Conservation easements are legal restrictions limiting development and are intended to preserve natural lands, historical areas, and open space. And for more than 50 years, Congress has permitted taxpayers to claim an income tax deduction when they make a charitable donation of an easement. These easements are now the primary form of environmental preservation in the United States.
But the current Internal Revenue Code provision authorizing this deduction invites donations with questionable preservation value to the public and high-profile instances of abuse. It also disproportionately favors the wealthy. Notably, most donations are not required to provide public benefit. Reform proposals and law journal articles discuss the challenges of valuing easements, but there is little discussion of how to ensure the deduction properly incentivizes quality conservation work.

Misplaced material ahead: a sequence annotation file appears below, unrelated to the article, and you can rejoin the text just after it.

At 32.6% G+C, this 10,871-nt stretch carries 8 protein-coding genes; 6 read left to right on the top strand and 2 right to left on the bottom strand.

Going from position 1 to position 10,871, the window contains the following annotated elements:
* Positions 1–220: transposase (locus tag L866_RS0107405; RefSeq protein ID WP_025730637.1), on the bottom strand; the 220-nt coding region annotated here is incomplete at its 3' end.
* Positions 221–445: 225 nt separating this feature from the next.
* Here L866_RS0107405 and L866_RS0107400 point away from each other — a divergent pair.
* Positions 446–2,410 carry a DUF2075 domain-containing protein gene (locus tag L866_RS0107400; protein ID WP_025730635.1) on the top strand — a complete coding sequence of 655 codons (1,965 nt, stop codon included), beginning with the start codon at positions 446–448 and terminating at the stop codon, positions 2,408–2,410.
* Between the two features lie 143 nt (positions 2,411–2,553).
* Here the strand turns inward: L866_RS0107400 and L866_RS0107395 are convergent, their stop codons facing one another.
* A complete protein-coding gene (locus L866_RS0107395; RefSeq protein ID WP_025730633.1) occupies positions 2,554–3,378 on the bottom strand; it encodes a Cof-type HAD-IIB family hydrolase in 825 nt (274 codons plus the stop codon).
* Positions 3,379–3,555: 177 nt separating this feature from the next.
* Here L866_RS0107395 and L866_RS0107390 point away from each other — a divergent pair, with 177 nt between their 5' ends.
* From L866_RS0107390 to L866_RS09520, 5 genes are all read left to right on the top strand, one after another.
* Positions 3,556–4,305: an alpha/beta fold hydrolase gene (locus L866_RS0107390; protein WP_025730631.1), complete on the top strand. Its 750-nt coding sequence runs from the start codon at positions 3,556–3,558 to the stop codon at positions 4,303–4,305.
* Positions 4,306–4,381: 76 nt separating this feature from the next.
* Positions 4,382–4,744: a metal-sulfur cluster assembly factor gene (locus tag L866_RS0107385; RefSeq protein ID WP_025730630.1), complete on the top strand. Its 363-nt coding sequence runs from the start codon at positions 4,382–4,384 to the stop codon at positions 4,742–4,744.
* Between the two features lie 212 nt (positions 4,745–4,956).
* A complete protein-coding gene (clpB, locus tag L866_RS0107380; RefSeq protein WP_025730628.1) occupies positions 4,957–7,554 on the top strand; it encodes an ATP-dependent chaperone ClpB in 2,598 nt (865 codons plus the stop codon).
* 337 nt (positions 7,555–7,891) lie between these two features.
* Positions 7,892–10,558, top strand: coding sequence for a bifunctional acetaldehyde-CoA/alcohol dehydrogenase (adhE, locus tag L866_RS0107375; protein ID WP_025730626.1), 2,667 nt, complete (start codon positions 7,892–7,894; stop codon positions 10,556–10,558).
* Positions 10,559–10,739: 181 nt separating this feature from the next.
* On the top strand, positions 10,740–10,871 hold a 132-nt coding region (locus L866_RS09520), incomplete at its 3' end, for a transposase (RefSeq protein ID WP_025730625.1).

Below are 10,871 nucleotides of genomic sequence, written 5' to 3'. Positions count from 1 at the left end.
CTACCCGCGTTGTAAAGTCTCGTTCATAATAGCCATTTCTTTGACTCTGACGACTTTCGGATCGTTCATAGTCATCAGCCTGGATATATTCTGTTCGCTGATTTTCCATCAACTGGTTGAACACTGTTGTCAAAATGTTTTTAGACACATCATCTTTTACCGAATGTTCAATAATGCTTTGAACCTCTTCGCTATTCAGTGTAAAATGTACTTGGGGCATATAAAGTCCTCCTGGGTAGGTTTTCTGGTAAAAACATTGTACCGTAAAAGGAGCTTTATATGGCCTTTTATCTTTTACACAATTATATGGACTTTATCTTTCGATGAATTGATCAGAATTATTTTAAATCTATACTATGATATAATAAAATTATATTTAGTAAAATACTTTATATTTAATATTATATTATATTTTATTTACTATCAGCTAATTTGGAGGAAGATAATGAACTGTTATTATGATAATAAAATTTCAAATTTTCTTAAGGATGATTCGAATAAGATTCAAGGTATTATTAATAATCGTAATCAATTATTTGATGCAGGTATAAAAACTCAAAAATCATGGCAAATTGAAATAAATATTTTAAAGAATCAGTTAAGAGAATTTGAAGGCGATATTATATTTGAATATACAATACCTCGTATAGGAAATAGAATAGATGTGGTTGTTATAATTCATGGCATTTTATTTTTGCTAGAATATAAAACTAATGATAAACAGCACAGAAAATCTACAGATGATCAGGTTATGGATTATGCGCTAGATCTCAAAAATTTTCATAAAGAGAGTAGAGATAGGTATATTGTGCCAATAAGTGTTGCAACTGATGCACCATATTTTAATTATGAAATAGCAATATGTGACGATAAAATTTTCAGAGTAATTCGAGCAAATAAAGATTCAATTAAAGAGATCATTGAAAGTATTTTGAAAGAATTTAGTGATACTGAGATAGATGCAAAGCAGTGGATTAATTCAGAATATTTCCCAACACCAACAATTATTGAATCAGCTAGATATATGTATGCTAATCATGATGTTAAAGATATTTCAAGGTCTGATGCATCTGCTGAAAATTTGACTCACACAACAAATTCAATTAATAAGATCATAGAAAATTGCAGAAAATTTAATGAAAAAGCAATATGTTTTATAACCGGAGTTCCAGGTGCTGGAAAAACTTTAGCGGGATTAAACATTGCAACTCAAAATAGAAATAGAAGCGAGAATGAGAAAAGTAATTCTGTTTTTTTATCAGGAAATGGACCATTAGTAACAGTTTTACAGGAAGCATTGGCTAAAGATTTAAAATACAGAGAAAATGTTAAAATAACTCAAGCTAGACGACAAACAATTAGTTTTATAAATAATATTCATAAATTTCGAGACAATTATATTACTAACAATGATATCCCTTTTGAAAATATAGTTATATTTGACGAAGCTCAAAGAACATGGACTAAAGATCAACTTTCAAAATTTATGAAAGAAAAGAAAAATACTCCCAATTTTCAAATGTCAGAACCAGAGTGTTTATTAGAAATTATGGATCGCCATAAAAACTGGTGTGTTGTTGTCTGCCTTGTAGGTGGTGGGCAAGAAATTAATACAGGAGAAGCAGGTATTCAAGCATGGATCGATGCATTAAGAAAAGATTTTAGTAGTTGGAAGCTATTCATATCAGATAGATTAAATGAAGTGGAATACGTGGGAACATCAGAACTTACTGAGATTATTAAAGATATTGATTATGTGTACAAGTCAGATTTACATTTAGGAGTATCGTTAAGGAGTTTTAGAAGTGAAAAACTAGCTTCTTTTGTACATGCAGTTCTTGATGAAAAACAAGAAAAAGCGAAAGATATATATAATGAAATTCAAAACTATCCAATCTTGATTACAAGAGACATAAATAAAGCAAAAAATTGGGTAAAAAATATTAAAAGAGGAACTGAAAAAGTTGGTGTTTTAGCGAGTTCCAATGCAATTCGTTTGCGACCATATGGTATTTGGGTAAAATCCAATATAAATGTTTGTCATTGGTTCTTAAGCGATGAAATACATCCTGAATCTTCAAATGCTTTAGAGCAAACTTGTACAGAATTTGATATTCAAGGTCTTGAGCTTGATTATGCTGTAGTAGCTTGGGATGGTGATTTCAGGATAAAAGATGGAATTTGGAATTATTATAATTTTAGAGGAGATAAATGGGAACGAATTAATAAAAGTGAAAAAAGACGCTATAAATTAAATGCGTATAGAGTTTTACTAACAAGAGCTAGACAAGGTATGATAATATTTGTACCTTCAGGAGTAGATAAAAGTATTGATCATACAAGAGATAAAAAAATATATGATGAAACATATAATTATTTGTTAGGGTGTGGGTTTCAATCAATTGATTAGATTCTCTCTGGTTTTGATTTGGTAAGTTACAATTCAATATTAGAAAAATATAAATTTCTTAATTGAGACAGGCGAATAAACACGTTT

This article fills that void. It examines the current law and discusses how Congress can ensure the deduction is available only to easement donations which further cohesive environmental protection goals. It proposes requiring all easement donations to provide a public benefit and to be in accordance with conservation and strategic goals developed by local governments and non-governmental organizations. It also proposes specific policy reforms, drawn from other sections of the Code, to achieve this goal.